Let’s use an interactive notes page to formalize the basics of creating, calling and adding to lists. Here are two pictures of the 1D Arrays Notes Page designed to capture our important learnings about arrays. This notes page uses the program that you just traced through above.

Calculator Screenshot #9 Calculator Screenshot #10


Displaying more elements in lists

Let’s explore one more idea before we move on from this mylist activity.

We know how to display an element in an array. Could we then write a program that would display every element in an array? What might that program look like?

Say we start with the array mylist=[12,7,2,17], then want to add in some lines of code to display each element in the array. We could do that like this:

  • print(mylist[0])
  • print(mylist[1])
  • print(mylist[2])
  • print(mylist[3])

That’s a lot of repetition, though. How else could we accomplish this task?

Since we’re doing a similar process again and again, we could abstract this process with a loop to make the code more efficient. In Python on the TI-Nspire™ CX II graphing calculator, the syntax for a For loop looks like this:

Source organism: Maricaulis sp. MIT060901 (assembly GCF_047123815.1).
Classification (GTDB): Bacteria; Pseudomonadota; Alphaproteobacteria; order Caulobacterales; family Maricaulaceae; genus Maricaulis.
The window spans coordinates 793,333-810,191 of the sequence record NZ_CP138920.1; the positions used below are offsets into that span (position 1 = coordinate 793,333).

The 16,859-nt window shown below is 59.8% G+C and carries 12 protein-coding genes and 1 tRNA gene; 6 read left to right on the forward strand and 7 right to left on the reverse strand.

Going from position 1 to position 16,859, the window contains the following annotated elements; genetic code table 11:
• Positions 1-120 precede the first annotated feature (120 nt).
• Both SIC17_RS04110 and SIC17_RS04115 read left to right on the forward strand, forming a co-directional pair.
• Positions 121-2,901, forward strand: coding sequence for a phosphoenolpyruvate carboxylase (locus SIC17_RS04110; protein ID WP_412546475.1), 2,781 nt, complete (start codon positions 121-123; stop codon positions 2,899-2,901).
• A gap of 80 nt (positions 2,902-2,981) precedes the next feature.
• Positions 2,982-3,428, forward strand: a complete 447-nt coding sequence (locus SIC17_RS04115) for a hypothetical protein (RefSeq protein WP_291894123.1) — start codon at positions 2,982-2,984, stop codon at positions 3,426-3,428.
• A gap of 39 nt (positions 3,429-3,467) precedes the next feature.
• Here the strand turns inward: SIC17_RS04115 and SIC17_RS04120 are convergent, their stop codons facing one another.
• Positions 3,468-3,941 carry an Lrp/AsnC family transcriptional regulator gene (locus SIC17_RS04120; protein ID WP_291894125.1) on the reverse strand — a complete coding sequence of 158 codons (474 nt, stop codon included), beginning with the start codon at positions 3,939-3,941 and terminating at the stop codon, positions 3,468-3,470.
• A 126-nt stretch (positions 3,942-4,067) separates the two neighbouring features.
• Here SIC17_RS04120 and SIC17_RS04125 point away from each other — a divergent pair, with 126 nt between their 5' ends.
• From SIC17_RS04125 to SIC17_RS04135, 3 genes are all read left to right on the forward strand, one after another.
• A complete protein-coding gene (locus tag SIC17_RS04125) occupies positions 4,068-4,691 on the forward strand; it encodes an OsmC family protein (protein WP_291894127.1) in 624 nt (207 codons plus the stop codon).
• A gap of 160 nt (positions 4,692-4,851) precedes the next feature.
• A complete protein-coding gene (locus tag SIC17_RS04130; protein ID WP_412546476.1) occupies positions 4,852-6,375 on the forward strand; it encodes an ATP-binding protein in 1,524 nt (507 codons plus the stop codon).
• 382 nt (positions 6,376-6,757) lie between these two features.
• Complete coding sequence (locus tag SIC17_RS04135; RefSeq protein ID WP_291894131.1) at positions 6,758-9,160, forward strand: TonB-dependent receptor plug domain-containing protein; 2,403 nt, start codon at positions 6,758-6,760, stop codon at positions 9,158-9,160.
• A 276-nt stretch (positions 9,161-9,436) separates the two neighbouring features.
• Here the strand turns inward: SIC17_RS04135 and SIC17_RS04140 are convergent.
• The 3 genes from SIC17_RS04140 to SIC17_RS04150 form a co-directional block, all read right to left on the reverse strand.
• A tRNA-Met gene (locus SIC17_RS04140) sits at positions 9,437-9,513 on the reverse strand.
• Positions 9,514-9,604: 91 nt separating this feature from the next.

Where index is where we add our loop variable (a variable that tracks our runs through the loop; often represented by i) and range(size) will increment from 0, 1, 2, 3, … up to the number before size. The default step value is 1.

If we want this loop to run through four times, we would update index and size as shown below. This will cause the loop to run four times: first i will have a value of 0, then i will have a value of 1, then 2, then 3. Note: the loop exits before i increments to 4.

What should be in the body of the loop?

We want the index we are calling within mylist to increment with each run through of the loop, so we’ll use print(mylist[i]) in order to loop through and print the various indexed elements of mylist.

Test out this code to see if it prints each individual element in mylist as desired!


  • How might you update the code so that it prints the elements in reverse order?

Reflecting on programming with lists

In this activity, we explored the basics of using lists (also known as arrays) in programs, including creating and editing lists.


  • What might lists be useful for in programming? Why?

In the last activity in this series, will explore how to operate on lists and their elements and how to use these operations to analyze lists and their elements.

This series includes:

Do While Loops Counters, Accumulators, and Comparing Loop Types Recursion Programming With Lists Operating on Lists